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Re: Getting CGI to name a file it returns

by cLive ;-) (Prior)
on Jul 17, 2001 at 11:59 UTC ( #97265=note: print w/replies, xml ) Need Help??

in reply to Getting CGI to name a file it returns

This may be too obvious, but why not output/copy the file to a randomly created temp dir in your web site and then print a Location header that points to it? Using CGI:
print CGI::redirect('http;//my.url.of.temp.file');
If MIME type is unknown, browser will then ask you to save, using same filename.

Or am I missing something?

cLive ;-)

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Re: Re: Getting CGI to name a file it returns
by trantor (Chaplain) on Jul 17, 2001 at 20:28 UTC

    First you have to actually create a file under your server's DocumentRoot, which could not be as obvisous as it seems if you don't have the permissions.

    Second, the file is potentially visible by other users too, and you must remember to erase it. Otherwise the filesystem will fill up and the file would be at other client's perusal.

    Third, you must carefully choose how to create the temp dir, or the same problems/race conditions associate to temp files would potentially show up.

    Fourth, MIME headers are so cool in this context :-)

    Nonetheless your solution is probably the quickest, but a security-proof implementation can be more painful than it seems. <SIGNATURE>-- TIMTOWTDI</SIGNATURE>

      Apologies, I left out full details, but assumed from mentioning 'temp dir' that that was implied.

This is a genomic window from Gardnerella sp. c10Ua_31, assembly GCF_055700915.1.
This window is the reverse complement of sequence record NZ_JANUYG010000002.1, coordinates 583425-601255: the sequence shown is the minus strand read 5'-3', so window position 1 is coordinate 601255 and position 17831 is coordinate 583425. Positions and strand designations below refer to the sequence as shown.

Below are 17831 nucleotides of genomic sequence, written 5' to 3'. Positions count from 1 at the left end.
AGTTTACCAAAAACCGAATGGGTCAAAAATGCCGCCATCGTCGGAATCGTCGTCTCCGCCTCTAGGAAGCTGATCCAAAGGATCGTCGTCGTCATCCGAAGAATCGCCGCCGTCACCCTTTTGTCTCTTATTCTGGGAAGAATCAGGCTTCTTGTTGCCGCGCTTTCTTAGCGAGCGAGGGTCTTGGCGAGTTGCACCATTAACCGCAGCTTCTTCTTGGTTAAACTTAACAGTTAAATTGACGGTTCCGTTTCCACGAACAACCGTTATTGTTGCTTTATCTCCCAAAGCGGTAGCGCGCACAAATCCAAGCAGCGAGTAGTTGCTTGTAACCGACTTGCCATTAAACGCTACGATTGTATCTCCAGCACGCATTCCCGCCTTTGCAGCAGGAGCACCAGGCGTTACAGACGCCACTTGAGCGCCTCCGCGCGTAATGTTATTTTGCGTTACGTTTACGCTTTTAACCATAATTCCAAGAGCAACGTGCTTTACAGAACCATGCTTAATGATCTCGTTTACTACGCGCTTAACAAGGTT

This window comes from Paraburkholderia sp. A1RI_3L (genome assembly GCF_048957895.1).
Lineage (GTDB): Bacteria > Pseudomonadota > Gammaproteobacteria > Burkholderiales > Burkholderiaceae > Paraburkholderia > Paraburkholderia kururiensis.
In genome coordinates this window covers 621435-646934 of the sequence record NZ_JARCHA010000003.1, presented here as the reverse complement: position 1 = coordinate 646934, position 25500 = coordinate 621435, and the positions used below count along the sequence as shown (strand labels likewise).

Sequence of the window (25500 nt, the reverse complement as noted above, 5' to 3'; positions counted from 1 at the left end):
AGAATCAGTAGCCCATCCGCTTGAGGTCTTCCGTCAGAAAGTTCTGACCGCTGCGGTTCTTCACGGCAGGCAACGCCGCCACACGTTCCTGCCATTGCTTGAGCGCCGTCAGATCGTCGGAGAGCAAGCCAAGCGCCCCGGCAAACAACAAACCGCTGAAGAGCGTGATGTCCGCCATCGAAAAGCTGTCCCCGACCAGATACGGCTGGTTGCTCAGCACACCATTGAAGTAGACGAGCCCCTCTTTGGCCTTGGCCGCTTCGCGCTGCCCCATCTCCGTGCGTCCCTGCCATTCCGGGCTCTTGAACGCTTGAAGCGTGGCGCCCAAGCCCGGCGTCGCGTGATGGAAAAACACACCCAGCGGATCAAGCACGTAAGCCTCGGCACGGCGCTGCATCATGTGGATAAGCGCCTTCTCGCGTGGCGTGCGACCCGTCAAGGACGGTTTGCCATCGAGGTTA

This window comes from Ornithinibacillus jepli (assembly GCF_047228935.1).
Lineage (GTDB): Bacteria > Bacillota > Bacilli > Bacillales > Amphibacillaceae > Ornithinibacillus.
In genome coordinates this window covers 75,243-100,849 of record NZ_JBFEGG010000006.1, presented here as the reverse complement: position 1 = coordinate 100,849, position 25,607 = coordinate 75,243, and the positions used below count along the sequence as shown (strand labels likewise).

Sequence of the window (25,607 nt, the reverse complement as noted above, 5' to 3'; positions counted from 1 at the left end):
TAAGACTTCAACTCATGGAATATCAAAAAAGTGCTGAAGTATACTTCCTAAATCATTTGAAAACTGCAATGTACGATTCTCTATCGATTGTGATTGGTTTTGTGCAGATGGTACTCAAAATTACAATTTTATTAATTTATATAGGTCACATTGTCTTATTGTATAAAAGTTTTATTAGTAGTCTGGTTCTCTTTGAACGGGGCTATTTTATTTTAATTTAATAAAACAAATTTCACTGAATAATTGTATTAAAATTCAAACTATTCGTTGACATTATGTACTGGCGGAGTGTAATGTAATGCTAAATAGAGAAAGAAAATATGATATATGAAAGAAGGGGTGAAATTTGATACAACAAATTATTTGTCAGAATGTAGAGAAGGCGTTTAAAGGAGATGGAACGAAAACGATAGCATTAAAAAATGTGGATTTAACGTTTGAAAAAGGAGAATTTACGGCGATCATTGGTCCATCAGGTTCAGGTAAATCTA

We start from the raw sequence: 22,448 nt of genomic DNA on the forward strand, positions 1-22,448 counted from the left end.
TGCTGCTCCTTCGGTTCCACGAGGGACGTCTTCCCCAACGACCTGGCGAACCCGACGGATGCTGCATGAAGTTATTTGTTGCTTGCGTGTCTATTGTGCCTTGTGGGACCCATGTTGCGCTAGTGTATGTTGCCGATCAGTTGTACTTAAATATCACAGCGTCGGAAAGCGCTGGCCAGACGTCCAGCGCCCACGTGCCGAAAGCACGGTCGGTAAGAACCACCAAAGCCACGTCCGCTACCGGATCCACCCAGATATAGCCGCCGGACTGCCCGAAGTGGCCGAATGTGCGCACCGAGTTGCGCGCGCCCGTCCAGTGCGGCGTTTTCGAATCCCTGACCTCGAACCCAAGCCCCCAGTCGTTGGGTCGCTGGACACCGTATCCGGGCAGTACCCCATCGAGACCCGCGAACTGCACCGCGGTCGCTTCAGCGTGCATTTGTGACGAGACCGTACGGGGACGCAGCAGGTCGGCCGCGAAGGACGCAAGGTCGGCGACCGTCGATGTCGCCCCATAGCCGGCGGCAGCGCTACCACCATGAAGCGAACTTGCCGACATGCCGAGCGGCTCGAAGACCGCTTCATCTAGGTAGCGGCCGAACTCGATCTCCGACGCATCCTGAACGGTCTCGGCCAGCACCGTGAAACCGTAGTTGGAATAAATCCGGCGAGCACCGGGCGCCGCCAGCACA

1) if you chmod the temp dir 777, that's not a major issue(if you have no control over server) - security, see below

      2) that was why I mentioned temp - sorry, implied, but not stated

      3) just run a clean up on if every now and then to remove files older than x minutes... (also removes any files that can be theoretically placed there by other users)

      Funnily enough, I have to do this myself now, and I'm using a session cookie and piping the file from above the web root. But that seemed quickest at the time. So I'll be trying the QS version out...

      TIMTODI ;)

      cLive ;-)

        I don't really see where this is a better solution than what's been suggested. There's a lot of overhead involved in copying, not to mention the fact that you'll need extra code to clean whatever directory you're temporarily storing the files in. If the files are left in temp for any length of time, then you're running the risk of unauthorized users being able to acces the file.

        In the situation I have at work, we have to verify that users are allowed to access files. We went through several ideas before settling on a CGI that takes advantage of Content-Disposition.
        1. Idea #1 - Put the file storage into web space.
          • Requires some nasty messing with .htaccess files and the such.
          • Inherent security issues of putting things in web space that don't belong there.
        2. Idea #2 - Copy each file into a temp area as it's requested and create a link on the fly.
          • Aforementioned security issues
          • Our files are large. The I/O overhead of copying multi-megabyte files all over the file system wasn't very attractive.
          • Collision. We have files with the same name spread out over different projects. Sure, we could add numbers and such to the copied file name, but our users have told us that's not a good solution.
        3. Idea #3 - Use a CGI process to access files in the filesystem and send them directly to the browser.
          • Quick, painless, and practically void of the problems mentioned above.

        Negaterd character class uber alles!

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